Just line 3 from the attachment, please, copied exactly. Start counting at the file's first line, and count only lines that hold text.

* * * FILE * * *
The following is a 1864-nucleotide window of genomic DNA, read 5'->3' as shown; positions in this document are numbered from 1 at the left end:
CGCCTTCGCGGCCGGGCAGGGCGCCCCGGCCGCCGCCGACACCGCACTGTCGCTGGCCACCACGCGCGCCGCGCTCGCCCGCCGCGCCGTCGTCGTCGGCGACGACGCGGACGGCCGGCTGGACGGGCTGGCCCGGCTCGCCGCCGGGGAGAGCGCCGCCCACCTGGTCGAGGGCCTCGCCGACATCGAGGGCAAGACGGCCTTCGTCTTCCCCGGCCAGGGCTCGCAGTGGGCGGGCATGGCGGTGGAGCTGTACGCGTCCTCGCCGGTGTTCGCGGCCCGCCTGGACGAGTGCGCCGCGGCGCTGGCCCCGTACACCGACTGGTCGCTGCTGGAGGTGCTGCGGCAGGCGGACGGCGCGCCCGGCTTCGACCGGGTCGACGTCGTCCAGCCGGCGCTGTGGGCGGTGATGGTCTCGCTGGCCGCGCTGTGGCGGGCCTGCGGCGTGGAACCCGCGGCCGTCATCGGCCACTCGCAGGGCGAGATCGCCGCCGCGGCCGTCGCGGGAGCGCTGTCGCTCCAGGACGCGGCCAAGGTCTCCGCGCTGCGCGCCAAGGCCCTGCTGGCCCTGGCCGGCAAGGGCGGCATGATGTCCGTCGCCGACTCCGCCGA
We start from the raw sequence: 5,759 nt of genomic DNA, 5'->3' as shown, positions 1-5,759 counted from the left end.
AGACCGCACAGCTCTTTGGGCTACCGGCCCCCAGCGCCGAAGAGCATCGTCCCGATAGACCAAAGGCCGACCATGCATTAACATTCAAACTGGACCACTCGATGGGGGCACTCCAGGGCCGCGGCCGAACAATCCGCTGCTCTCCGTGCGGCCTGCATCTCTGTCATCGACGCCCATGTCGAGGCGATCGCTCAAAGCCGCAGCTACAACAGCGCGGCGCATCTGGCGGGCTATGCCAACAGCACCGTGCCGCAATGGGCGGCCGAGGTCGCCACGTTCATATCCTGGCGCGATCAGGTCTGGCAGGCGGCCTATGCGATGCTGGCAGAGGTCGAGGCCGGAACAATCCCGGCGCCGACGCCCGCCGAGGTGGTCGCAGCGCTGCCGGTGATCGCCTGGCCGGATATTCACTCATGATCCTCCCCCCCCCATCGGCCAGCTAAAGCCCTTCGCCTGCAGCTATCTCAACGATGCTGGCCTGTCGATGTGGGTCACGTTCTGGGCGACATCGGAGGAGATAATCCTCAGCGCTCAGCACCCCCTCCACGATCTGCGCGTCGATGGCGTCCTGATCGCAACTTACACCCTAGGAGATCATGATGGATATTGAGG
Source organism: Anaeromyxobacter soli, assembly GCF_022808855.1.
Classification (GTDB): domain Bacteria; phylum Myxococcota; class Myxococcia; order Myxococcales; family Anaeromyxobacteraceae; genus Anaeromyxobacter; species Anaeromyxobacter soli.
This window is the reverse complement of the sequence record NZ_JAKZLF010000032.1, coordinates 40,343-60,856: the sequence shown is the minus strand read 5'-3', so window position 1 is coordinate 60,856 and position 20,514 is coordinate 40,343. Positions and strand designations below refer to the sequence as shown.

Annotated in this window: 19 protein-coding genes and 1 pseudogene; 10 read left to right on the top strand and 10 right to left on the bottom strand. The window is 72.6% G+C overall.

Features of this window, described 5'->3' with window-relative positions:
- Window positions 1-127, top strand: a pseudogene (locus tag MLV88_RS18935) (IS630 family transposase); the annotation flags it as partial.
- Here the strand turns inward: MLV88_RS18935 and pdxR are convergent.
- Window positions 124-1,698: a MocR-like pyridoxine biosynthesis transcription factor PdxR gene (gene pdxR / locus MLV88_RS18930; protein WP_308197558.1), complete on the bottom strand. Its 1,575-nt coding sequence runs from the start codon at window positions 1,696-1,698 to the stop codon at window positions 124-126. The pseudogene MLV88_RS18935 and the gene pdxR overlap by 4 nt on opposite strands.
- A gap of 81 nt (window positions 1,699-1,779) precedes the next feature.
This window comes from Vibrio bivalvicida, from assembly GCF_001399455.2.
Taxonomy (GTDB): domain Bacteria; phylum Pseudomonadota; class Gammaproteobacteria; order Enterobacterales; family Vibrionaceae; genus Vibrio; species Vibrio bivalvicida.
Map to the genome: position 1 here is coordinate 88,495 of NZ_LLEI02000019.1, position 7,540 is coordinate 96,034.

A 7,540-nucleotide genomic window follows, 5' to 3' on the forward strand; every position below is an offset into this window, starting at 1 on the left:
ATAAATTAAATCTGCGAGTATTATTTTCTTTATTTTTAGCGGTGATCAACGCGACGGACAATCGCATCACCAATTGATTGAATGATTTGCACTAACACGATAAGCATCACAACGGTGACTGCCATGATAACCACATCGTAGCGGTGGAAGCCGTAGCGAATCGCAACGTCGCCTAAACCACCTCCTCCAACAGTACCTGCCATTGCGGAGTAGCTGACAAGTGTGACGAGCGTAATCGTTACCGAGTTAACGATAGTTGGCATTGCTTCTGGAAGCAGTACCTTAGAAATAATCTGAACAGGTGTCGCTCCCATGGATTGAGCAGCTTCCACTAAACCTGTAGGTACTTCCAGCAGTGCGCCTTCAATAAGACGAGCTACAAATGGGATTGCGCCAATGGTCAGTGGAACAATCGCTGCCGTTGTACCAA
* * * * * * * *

We start from the raw sequence: 5,759 nt of genomic DNA, 5'->3' as shown, positions 1-5,759 counted from the left end.